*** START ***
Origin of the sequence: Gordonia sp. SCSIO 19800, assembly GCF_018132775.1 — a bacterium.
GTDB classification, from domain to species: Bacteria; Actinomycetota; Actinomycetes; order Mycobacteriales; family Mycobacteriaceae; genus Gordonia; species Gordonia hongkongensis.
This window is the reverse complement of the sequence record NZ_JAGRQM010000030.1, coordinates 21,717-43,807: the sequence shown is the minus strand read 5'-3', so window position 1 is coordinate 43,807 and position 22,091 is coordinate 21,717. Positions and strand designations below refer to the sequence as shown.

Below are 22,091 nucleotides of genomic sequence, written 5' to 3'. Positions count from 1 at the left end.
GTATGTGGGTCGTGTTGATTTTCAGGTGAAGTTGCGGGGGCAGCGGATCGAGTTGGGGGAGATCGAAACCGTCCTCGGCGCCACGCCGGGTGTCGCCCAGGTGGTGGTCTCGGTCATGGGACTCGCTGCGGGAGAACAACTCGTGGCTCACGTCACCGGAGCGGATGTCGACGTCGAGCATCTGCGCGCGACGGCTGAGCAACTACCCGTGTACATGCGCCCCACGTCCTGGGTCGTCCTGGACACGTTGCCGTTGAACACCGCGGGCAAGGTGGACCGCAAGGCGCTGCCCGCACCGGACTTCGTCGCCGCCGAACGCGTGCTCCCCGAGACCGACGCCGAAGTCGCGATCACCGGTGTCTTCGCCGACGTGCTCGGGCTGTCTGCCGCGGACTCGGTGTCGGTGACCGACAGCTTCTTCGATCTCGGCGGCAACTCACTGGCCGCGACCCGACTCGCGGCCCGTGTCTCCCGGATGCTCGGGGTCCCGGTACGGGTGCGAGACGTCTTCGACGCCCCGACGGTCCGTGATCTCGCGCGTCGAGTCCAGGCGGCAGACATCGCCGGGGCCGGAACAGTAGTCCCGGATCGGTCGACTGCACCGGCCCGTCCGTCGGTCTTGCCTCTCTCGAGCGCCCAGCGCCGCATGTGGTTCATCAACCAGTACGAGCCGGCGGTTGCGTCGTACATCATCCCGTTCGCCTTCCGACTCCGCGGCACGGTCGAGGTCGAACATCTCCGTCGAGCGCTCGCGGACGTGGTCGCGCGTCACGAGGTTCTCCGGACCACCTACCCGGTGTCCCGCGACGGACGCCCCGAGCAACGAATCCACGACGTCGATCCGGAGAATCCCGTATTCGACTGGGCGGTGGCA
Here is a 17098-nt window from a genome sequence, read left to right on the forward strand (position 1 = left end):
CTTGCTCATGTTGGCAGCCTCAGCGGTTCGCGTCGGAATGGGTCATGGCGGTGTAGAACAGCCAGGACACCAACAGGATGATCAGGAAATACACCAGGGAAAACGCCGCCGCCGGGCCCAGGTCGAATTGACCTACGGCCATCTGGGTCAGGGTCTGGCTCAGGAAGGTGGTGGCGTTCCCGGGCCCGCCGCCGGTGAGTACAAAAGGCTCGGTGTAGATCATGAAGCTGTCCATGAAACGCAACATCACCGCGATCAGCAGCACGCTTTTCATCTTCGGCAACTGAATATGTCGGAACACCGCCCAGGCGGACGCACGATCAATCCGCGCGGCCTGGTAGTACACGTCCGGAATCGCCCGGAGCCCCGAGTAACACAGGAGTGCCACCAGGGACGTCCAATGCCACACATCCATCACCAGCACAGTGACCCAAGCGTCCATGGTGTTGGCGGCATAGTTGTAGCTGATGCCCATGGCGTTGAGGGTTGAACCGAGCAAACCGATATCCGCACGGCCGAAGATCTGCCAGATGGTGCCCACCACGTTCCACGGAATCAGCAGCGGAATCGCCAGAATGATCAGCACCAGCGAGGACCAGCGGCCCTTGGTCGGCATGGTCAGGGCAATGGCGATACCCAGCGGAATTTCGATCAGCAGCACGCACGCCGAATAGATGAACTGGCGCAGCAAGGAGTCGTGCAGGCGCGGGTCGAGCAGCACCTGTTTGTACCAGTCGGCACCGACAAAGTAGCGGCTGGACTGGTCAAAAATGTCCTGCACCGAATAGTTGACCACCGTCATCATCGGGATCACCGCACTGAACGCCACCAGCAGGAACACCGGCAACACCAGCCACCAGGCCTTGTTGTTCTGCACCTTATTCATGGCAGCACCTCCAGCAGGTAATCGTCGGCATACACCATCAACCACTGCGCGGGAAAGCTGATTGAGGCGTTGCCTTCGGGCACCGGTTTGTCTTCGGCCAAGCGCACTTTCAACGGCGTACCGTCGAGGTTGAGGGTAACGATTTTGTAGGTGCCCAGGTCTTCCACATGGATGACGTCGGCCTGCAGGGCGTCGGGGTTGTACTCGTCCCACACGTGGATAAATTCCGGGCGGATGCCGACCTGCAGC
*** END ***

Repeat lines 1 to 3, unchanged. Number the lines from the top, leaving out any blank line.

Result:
Origin of the sequence: Gordonia sp. SCSIO 19800, assembly GCF_018132775.1 — a bacterium.
GTDB classification, from domain to species: Bacteria; Actinomycetota; Actinomycetes; order Mycobacteriales; family Mycobacteriaceae; genus Gordonia; species Gordonia hongkongensis.
This window is the reverse complement of the sequence record NZ_JAGRQM010000030.1, coordinates 21,717-43,807: the sequence shown is the minus strand read 5'-3', so window position 1 is coordinate 43,807 and position 22,091 is coordinate 21,717. Positions and strand designations below refer to the sequence as shown.